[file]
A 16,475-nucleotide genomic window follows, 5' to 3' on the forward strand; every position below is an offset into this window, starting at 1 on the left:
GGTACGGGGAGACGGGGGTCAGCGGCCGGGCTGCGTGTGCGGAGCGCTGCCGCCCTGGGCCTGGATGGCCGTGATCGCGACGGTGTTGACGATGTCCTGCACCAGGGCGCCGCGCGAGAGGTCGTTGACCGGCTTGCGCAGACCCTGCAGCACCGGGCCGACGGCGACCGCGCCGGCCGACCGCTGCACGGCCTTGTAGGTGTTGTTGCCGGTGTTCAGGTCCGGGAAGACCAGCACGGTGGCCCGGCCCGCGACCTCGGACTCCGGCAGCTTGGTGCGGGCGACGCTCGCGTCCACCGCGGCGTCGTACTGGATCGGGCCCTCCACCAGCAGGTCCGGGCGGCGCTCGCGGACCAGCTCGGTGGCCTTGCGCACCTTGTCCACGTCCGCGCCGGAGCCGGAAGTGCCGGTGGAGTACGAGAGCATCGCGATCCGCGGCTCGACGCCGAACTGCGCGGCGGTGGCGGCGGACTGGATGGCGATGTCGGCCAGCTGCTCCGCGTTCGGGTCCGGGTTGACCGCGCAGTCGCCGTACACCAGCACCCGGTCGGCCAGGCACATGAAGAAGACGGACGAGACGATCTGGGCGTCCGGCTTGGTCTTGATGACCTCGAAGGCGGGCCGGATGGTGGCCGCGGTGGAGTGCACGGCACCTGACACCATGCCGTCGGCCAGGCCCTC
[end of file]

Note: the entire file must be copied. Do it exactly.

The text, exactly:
A 16,475-nucleotide genomic window follows, 5' to 3' on the forward strand; every position below is an offset into this window, starting at 1 on the left:
GGTACGGGGAGACGGGGGTCAGCGGCCGGGCTGCGTGTGCGGAGCGCTGCCGCCCTGGGCCTGGATGGCCGTGATCGCGACGGTGTTGACGATGTCCTGCACCAGGGCGCCGCGCGAGAGGTCGTTGACCGGCTTGCGCAGACCCTGCAGCACCGGGCCGACGGCGACCGCGCCGGCCGACCGCTGCACGGCCTTGTAGGTGTTGTTGCCGGTGTTCAGGTCCGGGAAGACCAGCACGGTGGCCCGGCCCGCGACCTCGGACTCCGGCAGCTTGGTGCGGGCGACGCTCGCGTCCACCGCGGCGTCGTACTGGATCGGGCCCTCCACCAGCAGGTCCGGGCGGCGCTCGCGGACCAGCTCGGTGGCCTTGCGCACCTTGTCCACGTCCGCGCCGGAGCCGGAAGTGCCGGTGGAGTACGAGAGCATCGCGATCCGCGGCTCGACGCCGAACTGCGCGGCGGTGGCGGCGGACTGGATGGCGATGTCGGCCAGCTGCTCCGCGTTCGGGTCCGGGTTGACCGCGCAGTCGCCGTACACCAGCACCCGGTCGGCCAGGCACATGAAGAAGACGGACGAGACGATCTGGGCGTCCGGCTTGGTCTTGATGACCTCGAAGGCGGGCCGGATGGTGGCCGCGGTGGAGTGCACGGCACCTGACACCATGCCGTCGGCCAGGCCCTC